Philadelphia District Attorney Kelley B. Hodge announced last Friday charges against nine people associated with one of the largest illegal street lottery organizations in Philadelphia. The operation, run by Gary Creagh Sr., generated millions of dollars of illicit profits. A multi-year investigation into the operation was led by the Office’s Task Force on Illegal Gambling, which is funded by the Pennsylvania Gaming Control Board, and was aided by the Philadelphia Police Department’s Vice Squad. A Philadelphia County investigating grand jury recommended the following charges:
Gary Creagh Sr. (DOB: 6-21-51), Frank Creagh (DOB: 6-19-67), William Creagh (DOB: 4-4-68), Kerri Creagh (DOB: 2-21-67), Mark Matera (DOB: 1-6-55), John McAnaney (DOB: 7-30-33), Jabbar Curry (DOB: 5-20-60), Kenneth Athy (DOB: 3-15-41), and Carlos Santiago (DOB: 5-13-39). Each person has been charged with Corrupt Organization (F-1), Dealing in the Proceeds of Unlawful Activities (F-1), Criminal conspiracy (F-1), and Illegal Lotteries (M-1). All of the defendants have been arrested, and if convicted each defendant could receive up to 65 years of incarceration.
“The illegal Creagh organization was truly a family affair, one that generated millions of dollars from dozens of nondescript locations across the City of Philadelphia,” said Kelley B. Hodge, District Attorney. “To the men and women of the Grand Jury, thank you for your hard work on this case. To our partners in the Philadelphia Police Department and the Pennsylvania Gaming Control Board, I am appreciative of the support and resources you brought to this investigation and I congratulate everyone who worked on this case for shutting down this elaborate and illegal street lottery organization.”
The Creagh organization, which was controlled and led by Gary Creagh, Sr., employed dozens of individuals and operated in approximately 40 locations throughout the City. The operations were highly organized and located in unmarked buildings throughout the City, typically in low-income neighborhoods. “Players” would knock on one of the unmarked storefronts and would be admitted if they were known or not perceived as a threat. Each location typically had two employees, one watching the door and the other took and processed the bets.
“The quality of this investigation, and arrests which followed, are examples of outstanding collaborative work by several law enforcement agencies. We truly appreciate all of our law enforcement partners and the work they do,” said Richard Ross, Philadelphia Police Commissioner.
“We are pleased to see the Local Law Enforcement Grants awarded by our agency used effectively to thwart illegal and unregulated gambling,” said Executive Director Kevin F. O’Toole of the Pennsylvania Gaming Control Board.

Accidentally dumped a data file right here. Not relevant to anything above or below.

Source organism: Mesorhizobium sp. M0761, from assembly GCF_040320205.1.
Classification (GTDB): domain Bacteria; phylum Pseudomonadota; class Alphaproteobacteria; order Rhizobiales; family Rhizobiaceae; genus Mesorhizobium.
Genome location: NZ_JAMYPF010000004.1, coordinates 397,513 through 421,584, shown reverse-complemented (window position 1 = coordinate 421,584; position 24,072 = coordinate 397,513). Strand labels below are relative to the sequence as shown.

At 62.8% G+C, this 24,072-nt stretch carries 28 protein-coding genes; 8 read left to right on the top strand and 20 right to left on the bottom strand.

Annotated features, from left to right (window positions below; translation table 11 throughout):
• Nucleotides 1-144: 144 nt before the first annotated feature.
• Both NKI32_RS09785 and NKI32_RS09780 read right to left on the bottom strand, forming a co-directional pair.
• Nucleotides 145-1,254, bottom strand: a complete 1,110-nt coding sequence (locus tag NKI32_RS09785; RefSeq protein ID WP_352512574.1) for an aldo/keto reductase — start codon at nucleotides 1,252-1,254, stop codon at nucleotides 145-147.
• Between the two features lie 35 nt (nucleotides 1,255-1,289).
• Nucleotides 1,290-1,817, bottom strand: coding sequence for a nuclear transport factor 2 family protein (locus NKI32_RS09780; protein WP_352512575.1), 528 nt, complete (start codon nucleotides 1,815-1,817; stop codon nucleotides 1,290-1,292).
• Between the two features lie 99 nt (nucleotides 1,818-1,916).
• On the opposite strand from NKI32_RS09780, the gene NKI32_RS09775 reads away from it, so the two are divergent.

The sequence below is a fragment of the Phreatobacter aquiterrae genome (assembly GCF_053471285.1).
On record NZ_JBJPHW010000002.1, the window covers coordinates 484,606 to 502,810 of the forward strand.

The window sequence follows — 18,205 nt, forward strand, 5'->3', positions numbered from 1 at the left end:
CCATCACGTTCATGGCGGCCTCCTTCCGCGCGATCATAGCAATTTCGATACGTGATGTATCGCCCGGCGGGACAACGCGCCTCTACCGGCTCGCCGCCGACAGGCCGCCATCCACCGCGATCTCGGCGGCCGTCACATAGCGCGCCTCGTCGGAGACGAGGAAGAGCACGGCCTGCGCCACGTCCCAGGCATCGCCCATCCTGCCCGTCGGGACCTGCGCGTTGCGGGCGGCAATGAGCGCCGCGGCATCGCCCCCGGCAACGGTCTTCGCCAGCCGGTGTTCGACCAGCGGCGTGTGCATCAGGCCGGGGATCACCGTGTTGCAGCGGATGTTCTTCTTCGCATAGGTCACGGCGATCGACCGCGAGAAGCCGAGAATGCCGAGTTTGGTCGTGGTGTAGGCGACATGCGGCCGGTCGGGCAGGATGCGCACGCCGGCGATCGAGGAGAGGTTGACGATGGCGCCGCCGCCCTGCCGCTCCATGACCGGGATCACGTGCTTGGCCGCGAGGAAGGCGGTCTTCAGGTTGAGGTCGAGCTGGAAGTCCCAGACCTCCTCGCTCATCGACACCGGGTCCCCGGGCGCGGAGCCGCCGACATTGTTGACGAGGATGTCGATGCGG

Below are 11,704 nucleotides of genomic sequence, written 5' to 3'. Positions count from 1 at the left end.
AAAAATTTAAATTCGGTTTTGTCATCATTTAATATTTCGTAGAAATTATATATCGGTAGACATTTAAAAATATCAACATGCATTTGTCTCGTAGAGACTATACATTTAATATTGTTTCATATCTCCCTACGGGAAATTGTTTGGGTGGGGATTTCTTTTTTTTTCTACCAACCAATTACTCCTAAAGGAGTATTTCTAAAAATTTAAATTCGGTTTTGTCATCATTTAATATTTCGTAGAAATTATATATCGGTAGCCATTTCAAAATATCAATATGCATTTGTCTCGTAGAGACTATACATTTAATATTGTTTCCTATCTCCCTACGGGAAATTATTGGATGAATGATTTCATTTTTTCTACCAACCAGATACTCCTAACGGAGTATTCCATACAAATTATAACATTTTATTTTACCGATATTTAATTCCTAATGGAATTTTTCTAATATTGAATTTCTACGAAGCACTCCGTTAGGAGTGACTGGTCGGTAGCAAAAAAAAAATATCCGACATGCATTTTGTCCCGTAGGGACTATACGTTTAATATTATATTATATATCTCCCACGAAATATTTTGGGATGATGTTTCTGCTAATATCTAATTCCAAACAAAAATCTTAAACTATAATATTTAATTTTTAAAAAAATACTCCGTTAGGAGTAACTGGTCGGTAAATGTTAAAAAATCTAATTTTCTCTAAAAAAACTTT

A breakdown of what each defendant did for the organization follows:
- Gary Creagh Sr. was the owner and chief operator of the enterprise;
- Frank Creagh, Gary Creagh Sr.’s nephew, was assigned to collect money from workers and assisted in the overall management of the operation;
- William Creagh assisted in the maintenance and management of the organization;
- Kerri Creagh, Gary Creagh Sr.’s daughter, assisted in the financial management of the illegal proceeds earned from the lottery and in the overall operation of the enterprise;
- Mark Matera owned several lottery locations with Creagh, collected money from the lottery locations, and assisted in the overall maintenance and management of the enterprise; and
- Kenneth Athy, Jabbar Curry, John McAnaney, and Carlos Santiago were employees who worked directly in picking up and delivering money to and from the locations.
All of these defendants were also tasked with maintaining the overall organization and making sure each location ran smoothly. For example, they made sure each of the locations was staffed and well supplied with office supplies; carbon betting slips; telephones; tables; chairs; and coffee makers, coffee cups, cream, sugar, and paper towels. Creagh often would pay the utilities and taxes on a number of the locations, regardless of whether he owned them or not.
To place a bet, a player would fill out a carbon bet slip with their name, numbers picked, and the amount to bet on each number. The carbon bet slips would then be separated into a white copy for the organization and a yellow copy for the player. The lottery offered several betting options for players. Some included bets based on numbers selected in Pennsylvania’s Daily Number and the Big 4 lottery drawings. Winning numbers were also chosen from designated horse races throughout the day. Players could cast bets between 10¢ and $20 depending on the game. The street lottery paid winners a greater value for winning numbers, 700 to 1, compared to the Commonwealth’s legal lottery that pays 500 to 1.
Detectives from the Philadelphia District Attorney’s Office and officers from the Philadelphia Police Department conducted surveillance and undercover operations at numerous street lottery locations. The investigation uncovered dozens of locations where bets were placed. More than 30 locations had direct links to Gary Creagh Sr.
The Grand Jury heard extensive evidence about the assets and cash flow of the street lottery enterprise and of Gary Creagh Sr. Over a thirty month period between 2011 and 2014, for example, Creagh deposited over $3 million into his personal accounts. Many of the deposits were made in cash and extensively deposited on the same dates in different banks. None of the cash deposits exceeded $9,000, and the majority of the deposits did not exceed $5,000. Over the last several years, Creagh spent almost $500,000 on luxury vehicles and millions of dollars to purchase numerous properties in Pennsylvania, New Jersey, New York, Florida, and Nevada.